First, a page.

# Injectivity of $f_r : \mathbb{R} \to \mathbb{R}$ Defined as $f_r(x) = x^3 + rx + 1$: Inflection Points and Injectivity

I have a function $f_r : \mathbb{R} \to \mathbb{R}$ defined as $f_r(x) = x^3 + rx + 1$.

Provided $r > 0$, the derivative will always be strictly positive, meaning that the function will be injective (one-to-one).

I am told the following:

At $r = 0$, we have $f_r = x^3 + 1$, and this only has a turning point at $x = 0$, but the second derivative is also $0$ at this point.

1. I am struggling to understand the point this statement is trying to make. It says that "at $r = 0$, we have $f_r = x^3 + 1$, and this only has a turning point at $x = 0$", but then it says "but the second derivative is also $0$ at this point"; the way it is phrased seems to imply that it is trying to make some contrasting point between these two statements, but I am not understanding what this is?

Since the second derivative is $0$ at the point, it means that it is an inflection point. But this doesn't mean that the function is not injective at this point, right? For instance, $f(x) = x^3$ has a turning point at $x = 0$, but its second derivative is also $0$ at this point, and $f(x) = x^3$ is injective (one-to-one).

1. The function would still be injective for $r = 0$, right? Just because the derivative is positive at all points except $x = 0$ does not necessarily mean that the function is not injective at this point?

2. Finally, I think my problem is that I'm struggling to understand what the presence of inflection points mean for injectivity. What DO the presence of inflection points mean for injectivity?

I would greatly appreciate it if people could please take the time to clarify this.

We can show that $f_r$ is injective without the derivative. Note that $$f_r(x)-f_r(y)=(x-y)(x^2+xy+y^2+r).$$ Hence $f_r(x)=f_r(y)$ if and only if $x=y$ because for $(x,y)\not=(0,0)$ $$\underbrace{x^2+xy+y^2}_{> 0}+r>r\geq 0.$$

P.S. Injectivity is not influenced by the appearance of an inflection point! If $f'(x)\geq0$ for $x\in (a,b)$ and $f'(x)=0$ at a finite number of points in $(a,b)$ then $f$ is strictly increasing by the Mean Value Theorem.

• Thanks for the response, but I was more-so looking for something that directly addresses my 3 points above. Enlightening approach, nonetheless. Commented Mar 29, 2018 at 13:15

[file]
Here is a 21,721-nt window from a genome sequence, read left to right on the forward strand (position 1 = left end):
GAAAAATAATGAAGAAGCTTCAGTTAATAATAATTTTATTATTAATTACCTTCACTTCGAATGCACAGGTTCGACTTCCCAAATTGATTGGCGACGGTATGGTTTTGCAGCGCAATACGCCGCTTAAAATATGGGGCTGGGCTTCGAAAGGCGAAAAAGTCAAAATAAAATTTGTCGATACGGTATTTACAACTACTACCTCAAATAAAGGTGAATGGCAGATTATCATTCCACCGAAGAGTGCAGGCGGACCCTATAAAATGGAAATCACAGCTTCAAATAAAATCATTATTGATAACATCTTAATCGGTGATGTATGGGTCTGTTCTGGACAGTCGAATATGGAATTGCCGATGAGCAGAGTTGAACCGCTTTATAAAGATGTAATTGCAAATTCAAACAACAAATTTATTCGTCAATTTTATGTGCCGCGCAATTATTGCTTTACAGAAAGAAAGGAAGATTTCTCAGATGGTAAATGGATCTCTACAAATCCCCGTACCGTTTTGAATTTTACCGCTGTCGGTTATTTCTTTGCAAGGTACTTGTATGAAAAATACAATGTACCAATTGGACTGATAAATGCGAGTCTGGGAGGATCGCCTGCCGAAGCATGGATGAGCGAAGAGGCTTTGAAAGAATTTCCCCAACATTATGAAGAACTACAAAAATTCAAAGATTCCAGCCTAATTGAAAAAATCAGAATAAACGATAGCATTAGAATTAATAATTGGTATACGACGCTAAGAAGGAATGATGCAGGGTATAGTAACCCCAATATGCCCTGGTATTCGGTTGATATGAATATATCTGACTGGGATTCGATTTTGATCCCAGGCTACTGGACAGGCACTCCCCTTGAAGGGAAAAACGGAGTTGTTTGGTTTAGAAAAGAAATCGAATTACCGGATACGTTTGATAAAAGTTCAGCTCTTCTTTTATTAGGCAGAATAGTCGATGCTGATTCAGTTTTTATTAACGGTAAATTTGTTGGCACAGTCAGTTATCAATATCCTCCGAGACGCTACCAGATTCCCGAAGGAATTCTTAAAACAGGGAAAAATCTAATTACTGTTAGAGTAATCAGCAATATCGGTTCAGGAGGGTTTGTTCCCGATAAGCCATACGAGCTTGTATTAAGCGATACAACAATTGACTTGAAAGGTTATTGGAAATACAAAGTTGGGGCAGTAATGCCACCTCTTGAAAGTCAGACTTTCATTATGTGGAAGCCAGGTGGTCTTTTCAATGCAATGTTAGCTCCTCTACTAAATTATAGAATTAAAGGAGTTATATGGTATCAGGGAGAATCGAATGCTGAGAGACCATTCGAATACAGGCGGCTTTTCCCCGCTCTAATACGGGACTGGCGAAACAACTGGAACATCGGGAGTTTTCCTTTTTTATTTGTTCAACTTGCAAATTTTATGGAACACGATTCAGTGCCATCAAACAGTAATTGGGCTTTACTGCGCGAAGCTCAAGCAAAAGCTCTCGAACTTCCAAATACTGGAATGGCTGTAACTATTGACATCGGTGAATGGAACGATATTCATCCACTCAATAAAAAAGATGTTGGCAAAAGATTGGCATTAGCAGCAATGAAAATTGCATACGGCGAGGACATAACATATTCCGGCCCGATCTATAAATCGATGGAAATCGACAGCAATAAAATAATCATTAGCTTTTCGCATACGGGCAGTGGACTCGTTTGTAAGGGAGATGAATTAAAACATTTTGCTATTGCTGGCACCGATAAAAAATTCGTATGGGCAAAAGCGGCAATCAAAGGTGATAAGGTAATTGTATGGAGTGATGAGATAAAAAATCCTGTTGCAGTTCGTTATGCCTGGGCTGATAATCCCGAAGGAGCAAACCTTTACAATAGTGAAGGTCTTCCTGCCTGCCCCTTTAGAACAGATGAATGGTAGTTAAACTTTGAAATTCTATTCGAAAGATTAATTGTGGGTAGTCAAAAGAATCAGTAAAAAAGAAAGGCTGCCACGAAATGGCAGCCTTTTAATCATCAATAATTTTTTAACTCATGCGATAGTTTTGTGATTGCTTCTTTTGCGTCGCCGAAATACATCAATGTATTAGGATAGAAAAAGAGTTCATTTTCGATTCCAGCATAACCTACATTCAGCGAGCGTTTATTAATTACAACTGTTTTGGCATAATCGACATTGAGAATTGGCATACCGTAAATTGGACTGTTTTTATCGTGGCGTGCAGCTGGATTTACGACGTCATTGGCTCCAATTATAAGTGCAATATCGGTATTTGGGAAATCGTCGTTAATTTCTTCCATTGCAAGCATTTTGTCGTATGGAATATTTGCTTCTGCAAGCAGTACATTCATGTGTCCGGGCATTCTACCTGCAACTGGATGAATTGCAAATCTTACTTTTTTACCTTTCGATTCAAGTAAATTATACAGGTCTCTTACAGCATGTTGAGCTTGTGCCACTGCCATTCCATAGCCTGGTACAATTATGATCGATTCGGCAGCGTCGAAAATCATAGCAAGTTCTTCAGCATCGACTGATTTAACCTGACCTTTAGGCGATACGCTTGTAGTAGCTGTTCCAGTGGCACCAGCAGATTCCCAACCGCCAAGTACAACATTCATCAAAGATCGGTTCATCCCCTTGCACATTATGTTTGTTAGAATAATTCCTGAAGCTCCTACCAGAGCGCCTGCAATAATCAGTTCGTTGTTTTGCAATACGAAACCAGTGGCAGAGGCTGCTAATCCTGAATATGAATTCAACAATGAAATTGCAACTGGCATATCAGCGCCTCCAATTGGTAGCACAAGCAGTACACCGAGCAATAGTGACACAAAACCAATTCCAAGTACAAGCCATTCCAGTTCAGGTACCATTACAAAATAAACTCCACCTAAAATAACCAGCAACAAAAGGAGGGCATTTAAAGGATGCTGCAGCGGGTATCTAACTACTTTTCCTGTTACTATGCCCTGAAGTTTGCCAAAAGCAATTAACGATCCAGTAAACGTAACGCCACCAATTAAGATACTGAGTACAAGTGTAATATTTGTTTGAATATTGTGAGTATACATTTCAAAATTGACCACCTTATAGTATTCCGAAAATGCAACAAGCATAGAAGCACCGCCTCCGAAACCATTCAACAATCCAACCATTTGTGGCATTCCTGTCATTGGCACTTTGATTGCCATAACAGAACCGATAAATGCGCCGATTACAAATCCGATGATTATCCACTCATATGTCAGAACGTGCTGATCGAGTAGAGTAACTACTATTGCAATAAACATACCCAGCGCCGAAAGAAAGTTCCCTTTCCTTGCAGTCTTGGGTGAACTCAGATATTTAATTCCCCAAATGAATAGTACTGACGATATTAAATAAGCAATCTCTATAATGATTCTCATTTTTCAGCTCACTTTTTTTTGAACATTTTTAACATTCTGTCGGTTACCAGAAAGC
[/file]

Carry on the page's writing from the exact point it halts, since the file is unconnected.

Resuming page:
• Injectivity is not influenced by the appearance of the inflection point! If $f'\geq0$ in $(a,b)$ and $f'=0$ at a finite number of points in $(a,b)$ then $f$ is strictly increasing by the MVT. Commented Mar 29, 2018 at 13:20
• Ahh, ok. So, just to be absolutely sure, I'll repeat my question to Mundron Schmidt: if a function is injective along some interval, must that interval necessarily also include the inflection point? After all, as you say, the inflection point is simply a boundary. Commented Mar 29, 2018 at 13:27
• No, $x^2$ is strictly increasing in $(0,+\infty)$ but it has no inflection point. Commented Mar 29, 2018 at 13:32

You are totally right that $f_0$ is still injective. The inflection point doesn't infect the injectivity of the function.

There is no contrast to the injectivity between $f_r$ for $r>0$ and $f_0$. But the rise of an inflection point can be seen as some kind of boundary for the injectivity. In this example, the injectivity breaks for $r<0$. But this break is not sudden because there appeared an inflection point for $r=0$.

• Thanks for the response. So, if a function is injective along some interval, must that interval necessarily also include the inflection point? After all, as you say, the inflection point is simply a boundary. Commented Mar 29, 2018 at 13:20
• I don't understand your question because I talked about a family of functions, where the inflection point marks the boundary of the injective functions. But you talk about one injective function on some interval.One specific injective function doesn't need to have an inflection point. And you can also have a family of injective functions without inflection points. Commented Mar 29, 2018 at 13:28
• I mean, if $r = 0$, then the derivative $f' > 0$ at all points except at $x = 0$, since it is an inflection point. So, generally speaking, if a function has a strictly positive or negative derivative at all points except at the inflection points, must this necessarily mean that the inflection points don't "break" injectivity? For instance, we could imagine a function with $f' > 0$ everywhere except at multiple inflection points where $f' = 0$ and $f'' = 0$. Commented Mar 29, 2018 at 13:33